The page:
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Media Analyses





Reforming the Middle East: Time Pundit Opts for Bash Israel Approach


As one of Time Magazine's experts in international affairs, Joe Klein appears to be woefully misinformed as he jumps "in the arena" — as his column is called — to weigh in on the role he thinks the U.S. should play in the Middle East.

In giving advice on how to reform the region, Mr. Klein falls into the pitfalls of many other unoriginal pundits who, rather than analytically addressing the genuine issues in the region, prefer to take the opportunity to denigrate Israel. He questions U.S. support for Israel, casting aspersions on the Jewish state by stating that "Israel's illegal behavior in the occupied territories stands at odds with the values the U.S. is trying to promote in the region."

Occupation refers to the holding and control of an area by a foreign force. Given that the land of Israel was never the sovereign country of any nation but the Jewish one, Jews cannot be deemed "occupiers" in their own land, a fact affirmed by international law. The San Remo Conference of 1920 was a meeting of the Allied Powers of WWI, convened at San Remo, Italy, to decide the future of the former territories of the Ottoman Empire. At that conference, a binding agreement was reached between these world powers "to reconstitute the ancient Jewish State within its historic borders from Dan to Beersheba." The agreement was incorporated into the Treaty of Sevres and the Mandate for Palestine. With its formal approval by the League of Nations in 1922, the Mandate for Palestine tasked the British with "reconstituting" the Jewish people in their historic homeland. The desire to restore the Jewish people to their native land was ratified by a unanimous vote of The League of Nations, which then entrusted Great Britain with facilitating Jewish immigration and encouraging "close settlement by Jews on the Land," as explained in Article 6 of the Mandate. This document gave Jews the legal right to settle anywhere in the area between the Jordan River and the Mediterranean Sea. This right has never been superseded by any other legal document.

Had Mr. Klein wished to offer constructive advice on reform in the Middle East, he might have resisted repeating tired, anti-Israel mantras about "occupation," and instead, promoted Israel, the only bastion of liberal democracy in the Middle East, as a useful example to the surrounding countries. He missed an obvious opportunity.

Israel has forged a thriving country that protects the rights of its citizens, freedom of religion, minority rights, and women's rights, in a part of the world where such rights and protections are alien. It includes its minorites in all areas of civic life.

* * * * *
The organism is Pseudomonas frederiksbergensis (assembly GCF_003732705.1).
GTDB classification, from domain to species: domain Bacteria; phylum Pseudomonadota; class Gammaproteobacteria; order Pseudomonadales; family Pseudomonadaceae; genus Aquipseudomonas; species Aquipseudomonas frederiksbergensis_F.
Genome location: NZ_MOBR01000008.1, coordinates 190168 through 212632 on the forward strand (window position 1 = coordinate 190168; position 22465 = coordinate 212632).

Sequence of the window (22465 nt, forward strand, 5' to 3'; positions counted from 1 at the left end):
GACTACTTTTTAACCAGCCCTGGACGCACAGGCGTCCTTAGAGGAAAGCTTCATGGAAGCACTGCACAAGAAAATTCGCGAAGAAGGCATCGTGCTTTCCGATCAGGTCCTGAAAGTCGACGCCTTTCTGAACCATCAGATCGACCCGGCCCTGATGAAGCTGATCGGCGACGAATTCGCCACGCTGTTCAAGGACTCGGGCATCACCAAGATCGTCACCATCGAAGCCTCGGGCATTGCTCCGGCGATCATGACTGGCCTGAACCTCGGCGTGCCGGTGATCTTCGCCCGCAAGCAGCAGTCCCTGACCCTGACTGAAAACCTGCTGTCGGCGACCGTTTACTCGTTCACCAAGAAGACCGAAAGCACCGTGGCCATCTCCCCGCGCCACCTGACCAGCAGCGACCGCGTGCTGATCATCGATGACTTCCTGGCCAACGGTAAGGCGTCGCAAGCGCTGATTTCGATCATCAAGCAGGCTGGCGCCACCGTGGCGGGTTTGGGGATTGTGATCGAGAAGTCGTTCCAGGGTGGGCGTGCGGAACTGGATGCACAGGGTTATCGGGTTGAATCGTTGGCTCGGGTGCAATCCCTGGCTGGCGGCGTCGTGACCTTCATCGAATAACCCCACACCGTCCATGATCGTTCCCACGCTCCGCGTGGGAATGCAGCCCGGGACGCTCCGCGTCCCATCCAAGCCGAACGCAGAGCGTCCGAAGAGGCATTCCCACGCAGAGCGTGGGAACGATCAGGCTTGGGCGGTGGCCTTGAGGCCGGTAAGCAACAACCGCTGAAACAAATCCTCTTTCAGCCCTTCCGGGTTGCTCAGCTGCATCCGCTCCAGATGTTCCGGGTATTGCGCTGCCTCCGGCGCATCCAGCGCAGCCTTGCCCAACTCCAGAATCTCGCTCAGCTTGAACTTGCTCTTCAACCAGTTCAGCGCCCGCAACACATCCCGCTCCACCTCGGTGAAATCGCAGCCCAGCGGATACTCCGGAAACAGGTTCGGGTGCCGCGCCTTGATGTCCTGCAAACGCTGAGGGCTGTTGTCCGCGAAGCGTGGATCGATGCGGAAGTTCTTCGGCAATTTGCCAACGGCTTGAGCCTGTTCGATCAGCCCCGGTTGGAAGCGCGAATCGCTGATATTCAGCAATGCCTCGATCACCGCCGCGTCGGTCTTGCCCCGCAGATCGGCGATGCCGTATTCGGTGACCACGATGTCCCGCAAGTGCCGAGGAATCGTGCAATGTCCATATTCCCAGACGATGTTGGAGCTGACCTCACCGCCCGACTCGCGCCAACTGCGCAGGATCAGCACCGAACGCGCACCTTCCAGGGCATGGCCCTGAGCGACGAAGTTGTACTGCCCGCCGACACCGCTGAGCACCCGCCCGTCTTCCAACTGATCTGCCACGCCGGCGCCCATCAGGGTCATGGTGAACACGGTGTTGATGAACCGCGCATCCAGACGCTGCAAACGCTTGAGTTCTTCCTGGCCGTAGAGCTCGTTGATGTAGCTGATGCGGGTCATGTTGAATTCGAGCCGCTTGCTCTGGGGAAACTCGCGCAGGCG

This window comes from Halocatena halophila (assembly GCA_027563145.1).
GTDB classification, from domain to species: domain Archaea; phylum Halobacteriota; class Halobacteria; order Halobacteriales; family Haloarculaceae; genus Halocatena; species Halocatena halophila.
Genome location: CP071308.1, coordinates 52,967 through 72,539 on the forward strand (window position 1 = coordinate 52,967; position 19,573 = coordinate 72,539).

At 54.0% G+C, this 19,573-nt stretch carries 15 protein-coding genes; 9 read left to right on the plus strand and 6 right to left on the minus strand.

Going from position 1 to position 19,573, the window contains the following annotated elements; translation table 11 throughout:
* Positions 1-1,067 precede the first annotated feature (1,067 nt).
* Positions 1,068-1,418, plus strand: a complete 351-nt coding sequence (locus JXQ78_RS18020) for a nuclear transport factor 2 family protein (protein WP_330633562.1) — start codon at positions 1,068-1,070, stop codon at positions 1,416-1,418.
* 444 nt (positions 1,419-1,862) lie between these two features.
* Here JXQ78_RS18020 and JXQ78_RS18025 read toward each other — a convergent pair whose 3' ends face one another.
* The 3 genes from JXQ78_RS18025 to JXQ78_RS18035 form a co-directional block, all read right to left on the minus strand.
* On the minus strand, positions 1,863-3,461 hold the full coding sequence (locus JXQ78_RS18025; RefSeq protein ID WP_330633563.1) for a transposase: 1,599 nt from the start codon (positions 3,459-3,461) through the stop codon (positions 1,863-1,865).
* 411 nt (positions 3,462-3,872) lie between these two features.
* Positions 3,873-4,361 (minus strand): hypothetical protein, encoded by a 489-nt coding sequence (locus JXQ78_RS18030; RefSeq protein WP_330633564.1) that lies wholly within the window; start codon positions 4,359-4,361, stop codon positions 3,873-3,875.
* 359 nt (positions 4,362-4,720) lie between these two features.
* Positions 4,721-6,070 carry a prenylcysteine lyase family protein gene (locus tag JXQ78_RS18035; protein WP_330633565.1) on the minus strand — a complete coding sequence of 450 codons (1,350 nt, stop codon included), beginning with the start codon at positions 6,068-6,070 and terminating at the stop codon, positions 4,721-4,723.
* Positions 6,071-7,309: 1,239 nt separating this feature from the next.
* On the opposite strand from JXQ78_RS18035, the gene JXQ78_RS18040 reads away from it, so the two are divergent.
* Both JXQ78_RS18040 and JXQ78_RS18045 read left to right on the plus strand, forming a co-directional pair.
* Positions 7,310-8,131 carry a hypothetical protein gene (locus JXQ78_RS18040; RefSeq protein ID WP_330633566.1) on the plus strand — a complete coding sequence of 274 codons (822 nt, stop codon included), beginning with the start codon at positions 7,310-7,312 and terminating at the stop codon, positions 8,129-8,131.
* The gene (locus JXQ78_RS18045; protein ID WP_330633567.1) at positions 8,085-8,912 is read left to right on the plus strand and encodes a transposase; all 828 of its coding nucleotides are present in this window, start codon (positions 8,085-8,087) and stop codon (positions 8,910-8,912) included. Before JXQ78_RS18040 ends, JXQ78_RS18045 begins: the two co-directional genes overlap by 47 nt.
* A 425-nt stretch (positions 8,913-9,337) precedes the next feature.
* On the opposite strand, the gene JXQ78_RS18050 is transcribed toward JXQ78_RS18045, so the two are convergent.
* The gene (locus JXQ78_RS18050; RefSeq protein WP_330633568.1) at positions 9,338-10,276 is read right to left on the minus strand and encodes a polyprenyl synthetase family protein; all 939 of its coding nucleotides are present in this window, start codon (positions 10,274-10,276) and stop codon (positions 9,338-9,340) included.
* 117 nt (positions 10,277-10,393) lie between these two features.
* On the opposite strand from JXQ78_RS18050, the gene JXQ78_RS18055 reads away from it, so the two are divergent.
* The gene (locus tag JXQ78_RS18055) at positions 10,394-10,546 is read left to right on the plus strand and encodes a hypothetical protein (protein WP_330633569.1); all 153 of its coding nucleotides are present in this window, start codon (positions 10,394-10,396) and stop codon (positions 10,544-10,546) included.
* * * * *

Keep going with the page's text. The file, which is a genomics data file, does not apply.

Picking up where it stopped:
Israel's Arabs serve as professionals in all fields, as justices, and as diplomats.

Ishmael Khaldi, Israel's first Bedouin diplomat states in the San Francisco Chronicle:

My perspective is unique, both as the vice consul for Israel in San Francisco, and as a Bedouin and the highest-ranking Muslim representing Israel in the United States. I was born into a Bedouin tribe in Northern Israel, one of 11 children, and began life as shepherd living in our family tent. I went on to serve in the Israeli border police and later earned a master's degree in political science from Tel Aviv University before joining the Israel Foreign Ministry.

I am a proud Israeli — along with many other non-Jewish Israelis such as Druze, Bahai, Bedouin, Christians and Muslims, who live in one of the most culturally diversified societies and the only true democracy in the Middle East. Like America, Israeli society is far from perfect, but let us deals honestly. By any yardstick you choose - educational opportunity, economic development, women and gay's rights, freedom of speech and assembly, legislative representation — Israel's minorities fare far better than any other country in the Middle East.

Unlike other countries in the area, Israel enjoys a free press. As Khaled Abu Toameh, an Arab reporter for the Jerusalem Post says, "we, the Arabs living there, we always admire the Israeli media because of its openness and its freedom. We used to say, ‘We hope one day we'll have a free media like the Jews.'"

With his clichéd, anti-Israel rhetoric, Mr. Klein misrepresents Israel and does a disservice to his readers. While he suggests that Israel "stands at odds with the values" the US is trying to promote, it is really Mr. Klein's misleading journalism that stands at odds with the values trusting readers expect.


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